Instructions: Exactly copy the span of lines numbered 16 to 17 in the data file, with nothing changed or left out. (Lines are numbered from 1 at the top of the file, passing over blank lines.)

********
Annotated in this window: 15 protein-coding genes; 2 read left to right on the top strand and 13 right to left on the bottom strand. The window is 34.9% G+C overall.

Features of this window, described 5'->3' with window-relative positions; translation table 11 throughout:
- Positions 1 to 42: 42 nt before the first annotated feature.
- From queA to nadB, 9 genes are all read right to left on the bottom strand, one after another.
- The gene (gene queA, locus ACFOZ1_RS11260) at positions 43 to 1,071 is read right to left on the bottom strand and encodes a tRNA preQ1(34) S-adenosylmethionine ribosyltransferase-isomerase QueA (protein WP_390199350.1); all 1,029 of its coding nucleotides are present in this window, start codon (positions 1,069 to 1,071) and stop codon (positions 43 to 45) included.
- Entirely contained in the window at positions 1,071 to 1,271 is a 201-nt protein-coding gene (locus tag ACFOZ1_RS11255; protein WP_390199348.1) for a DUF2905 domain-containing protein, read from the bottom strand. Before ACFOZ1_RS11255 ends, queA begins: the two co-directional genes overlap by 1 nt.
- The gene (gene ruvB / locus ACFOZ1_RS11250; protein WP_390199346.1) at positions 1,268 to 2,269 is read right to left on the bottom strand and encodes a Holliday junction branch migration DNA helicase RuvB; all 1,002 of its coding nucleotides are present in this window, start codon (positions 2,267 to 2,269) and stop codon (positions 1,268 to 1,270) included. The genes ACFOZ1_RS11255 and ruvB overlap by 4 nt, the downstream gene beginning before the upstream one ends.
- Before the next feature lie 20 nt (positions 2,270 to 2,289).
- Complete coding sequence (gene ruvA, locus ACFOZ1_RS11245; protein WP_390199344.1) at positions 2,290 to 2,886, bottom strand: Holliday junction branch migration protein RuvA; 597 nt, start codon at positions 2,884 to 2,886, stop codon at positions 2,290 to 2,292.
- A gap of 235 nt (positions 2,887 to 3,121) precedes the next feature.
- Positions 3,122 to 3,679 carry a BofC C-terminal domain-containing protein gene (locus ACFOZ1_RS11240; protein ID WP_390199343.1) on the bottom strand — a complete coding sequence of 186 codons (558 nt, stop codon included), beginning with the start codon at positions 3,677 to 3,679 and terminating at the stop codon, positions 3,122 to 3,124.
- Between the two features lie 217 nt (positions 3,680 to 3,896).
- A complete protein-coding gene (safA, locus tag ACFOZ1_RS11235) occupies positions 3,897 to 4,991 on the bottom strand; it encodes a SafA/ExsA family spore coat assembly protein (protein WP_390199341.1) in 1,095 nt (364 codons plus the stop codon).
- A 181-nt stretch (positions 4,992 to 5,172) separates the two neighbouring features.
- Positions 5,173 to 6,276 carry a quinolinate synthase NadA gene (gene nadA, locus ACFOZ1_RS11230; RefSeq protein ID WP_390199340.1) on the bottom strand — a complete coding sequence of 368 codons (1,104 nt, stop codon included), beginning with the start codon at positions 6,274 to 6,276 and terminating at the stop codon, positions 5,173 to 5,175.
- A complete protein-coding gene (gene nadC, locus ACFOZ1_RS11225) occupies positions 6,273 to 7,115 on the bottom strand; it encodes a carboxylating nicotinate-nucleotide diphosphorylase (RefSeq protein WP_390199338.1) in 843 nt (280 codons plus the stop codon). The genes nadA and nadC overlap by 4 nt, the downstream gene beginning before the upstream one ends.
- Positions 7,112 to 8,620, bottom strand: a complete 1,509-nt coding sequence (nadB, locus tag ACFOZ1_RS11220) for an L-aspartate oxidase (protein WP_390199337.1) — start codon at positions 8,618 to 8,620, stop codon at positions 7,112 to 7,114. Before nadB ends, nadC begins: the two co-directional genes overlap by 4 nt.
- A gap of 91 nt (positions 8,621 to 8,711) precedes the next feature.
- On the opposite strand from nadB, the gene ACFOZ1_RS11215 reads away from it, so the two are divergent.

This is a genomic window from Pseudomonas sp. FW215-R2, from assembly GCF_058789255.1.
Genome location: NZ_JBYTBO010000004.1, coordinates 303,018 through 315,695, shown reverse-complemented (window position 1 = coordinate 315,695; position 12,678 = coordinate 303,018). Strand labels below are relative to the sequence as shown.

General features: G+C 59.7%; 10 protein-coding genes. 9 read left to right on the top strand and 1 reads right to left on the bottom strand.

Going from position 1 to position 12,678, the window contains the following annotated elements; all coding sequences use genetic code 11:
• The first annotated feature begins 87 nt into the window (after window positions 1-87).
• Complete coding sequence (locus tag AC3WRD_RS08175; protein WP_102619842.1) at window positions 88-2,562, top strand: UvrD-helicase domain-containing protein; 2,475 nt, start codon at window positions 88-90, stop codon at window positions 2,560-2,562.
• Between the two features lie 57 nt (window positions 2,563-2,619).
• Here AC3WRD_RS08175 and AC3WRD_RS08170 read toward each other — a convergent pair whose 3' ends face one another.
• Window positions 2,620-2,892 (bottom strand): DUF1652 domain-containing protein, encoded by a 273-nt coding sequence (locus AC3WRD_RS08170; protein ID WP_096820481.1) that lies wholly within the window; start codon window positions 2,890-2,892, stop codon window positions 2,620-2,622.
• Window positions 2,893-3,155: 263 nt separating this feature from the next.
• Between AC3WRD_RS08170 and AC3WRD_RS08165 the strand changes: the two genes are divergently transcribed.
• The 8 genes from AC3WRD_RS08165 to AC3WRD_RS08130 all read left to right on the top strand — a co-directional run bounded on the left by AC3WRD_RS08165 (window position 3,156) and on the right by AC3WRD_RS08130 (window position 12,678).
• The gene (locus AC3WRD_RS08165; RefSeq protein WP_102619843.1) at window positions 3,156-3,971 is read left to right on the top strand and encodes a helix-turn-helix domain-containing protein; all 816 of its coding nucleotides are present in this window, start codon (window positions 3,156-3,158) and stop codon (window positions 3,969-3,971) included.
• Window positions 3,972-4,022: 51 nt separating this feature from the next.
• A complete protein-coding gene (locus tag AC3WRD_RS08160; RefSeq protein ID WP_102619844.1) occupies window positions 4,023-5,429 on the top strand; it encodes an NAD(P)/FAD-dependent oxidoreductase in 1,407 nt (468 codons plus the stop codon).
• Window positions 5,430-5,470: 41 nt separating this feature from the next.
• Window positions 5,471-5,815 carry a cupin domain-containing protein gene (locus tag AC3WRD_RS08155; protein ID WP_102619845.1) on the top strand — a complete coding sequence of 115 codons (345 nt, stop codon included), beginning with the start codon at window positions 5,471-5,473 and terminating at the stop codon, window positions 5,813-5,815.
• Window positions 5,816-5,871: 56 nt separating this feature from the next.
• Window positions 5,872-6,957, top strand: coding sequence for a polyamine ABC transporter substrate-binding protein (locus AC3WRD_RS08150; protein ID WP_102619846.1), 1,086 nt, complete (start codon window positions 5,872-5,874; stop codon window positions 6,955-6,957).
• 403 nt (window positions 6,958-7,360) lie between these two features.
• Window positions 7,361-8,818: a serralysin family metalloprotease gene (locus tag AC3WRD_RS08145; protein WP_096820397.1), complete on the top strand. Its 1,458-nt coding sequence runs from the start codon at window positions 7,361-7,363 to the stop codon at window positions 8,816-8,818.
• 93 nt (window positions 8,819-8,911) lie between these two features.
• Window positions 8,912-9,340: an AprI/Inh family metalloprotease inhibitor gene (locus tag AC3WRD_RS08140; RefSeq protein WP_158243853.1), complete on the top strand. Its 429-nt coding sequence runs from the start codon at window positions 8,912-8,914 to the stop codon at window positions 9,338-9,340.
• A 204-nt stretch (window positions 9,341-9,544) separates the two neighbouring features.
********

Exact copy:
- A complete protein-coding gene (gene nadC, locus ACFOZ1_RS11225) occupies positions 6,273 to 7,115 on the bottom strand; it encodes a carboxylating nicotinate-nucleotide diphosphorylase (RefSeq protein WP_390199338.1) in 843 nt (280 codons plus the stop codon). The genes nadA and nadC overlap by 4 nt, the downstream gene beginning before the upstream one ends.
- Positions 7,112 to 8,620, bottom strand: a complete 1,509-nt coding sequence (nadB, locus tag ACFOZ1_RS11220) for an L-aspartate oxidase (protein WP_390199337.1) — start codon at positions 8,618 to 8,620, stop codon at positions 7,112 to 7,114. Before nadB ends, nadC begins: the two co-directional genes overlap by 4 nt.